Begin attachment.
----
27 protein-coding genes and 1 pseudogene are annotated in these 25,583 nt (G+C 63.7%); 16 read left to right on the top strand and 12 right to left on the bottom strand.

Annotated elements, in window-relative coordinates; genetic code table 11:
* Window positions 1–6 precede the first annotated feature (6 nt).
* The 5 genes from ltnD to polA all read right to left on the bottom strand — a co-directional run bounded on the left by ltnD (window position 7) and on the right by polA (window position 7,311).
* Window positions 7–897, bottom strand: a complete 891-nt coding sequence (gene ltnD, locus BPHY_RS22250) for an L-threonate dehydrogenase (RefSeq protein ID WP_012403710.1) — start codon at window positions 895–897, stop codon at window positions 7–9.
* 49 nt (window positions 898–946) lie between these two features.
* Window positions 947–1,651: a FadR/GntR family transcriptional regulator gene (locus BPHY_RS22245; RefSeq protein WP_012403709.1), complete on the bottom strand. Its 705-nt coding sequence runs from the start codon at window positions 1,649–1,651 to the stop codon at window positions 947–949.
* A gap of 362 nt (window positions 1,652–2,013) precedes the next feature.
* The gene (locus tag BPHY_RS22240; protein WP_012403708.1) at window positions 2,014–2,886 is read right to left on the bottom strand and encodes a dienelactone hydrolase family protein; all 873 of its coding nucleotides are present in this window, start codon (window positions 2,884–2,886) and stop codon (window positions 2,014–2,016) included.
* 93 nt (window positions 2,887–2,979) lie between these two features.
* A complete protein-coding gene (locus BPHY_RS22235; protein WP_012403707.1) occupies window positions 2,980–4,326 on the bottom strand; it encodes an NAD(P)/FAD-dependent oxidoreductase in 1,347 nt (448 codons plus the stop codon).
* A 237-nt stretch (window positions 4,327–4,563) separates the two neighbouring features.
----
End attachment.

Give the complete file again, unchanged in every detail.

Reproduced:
27 protein-coding genes and 1 pseudogene are annotated in these 25,583 nt (G+C 63.7%); 16 read left to right on the top strand and 12 right to left on the bottom strand.

Annotated elements, in window-relative coordinates; genetic code table 11:
* Window positions 1–6 precede the first annotated feature (6 nt).
* The 5 genes from ltnD to polA all read right to left on the bottom strand — a co-directional run bounded on the left by ltnD (window position 7) and on the right by polA (window position 7,311).
* Window positions 7–897, bottom strand: a complete 891-nt coding sequence (gene ltnD, locus BPHY_RS22250) for an L-threonate dehydrogenase (RefSeq protein ID WP_012403710.1) — start codon at window positions 895–897, stop codon at window positions 7–9.
* 49 nt (window positions 898–946) lie between these two features.
* Window positions 947–1,651: a FadR/GntR family transcriptional regulator gene (locus BPHY_RS22245; RefSeq protein WP_012403709.1), complete on the bottom strand. Its 705-nt coding sequence runs from the start codon at window positions 1,649–1,651 to the stop codon at window positions 947–949.
* A gap of 362 nt (window positions 1,652–2,013) precedes the next feature.
* The gene (locus tag BPHY_RS22240; protein WP_012403708.1) at window positions 2,014–2,886 is read right to left on the bottom strand and encodes a dienelactone hydrolase family protein; all 873 of its coding nucleotides are present in this window, start codon (window positions 2,884–2,886) and stop codon (window positions 2,014–2,016) included.
* 93 nt (window positions 2,887–2,979) lie between these two features.
* A complete protein-coding gene (locus BPHY_RS22235; protein WP_012403707.1) occupies window positions 2,980–4,326 on the bottom strand; it encodes an NAD(P)/FAD-dependent oxidoreductase in 1,347 nt (448 codons plus the stop codon).
* A 237-nt stretch (window positions 4,327–4,563) separates the two neighbouring features.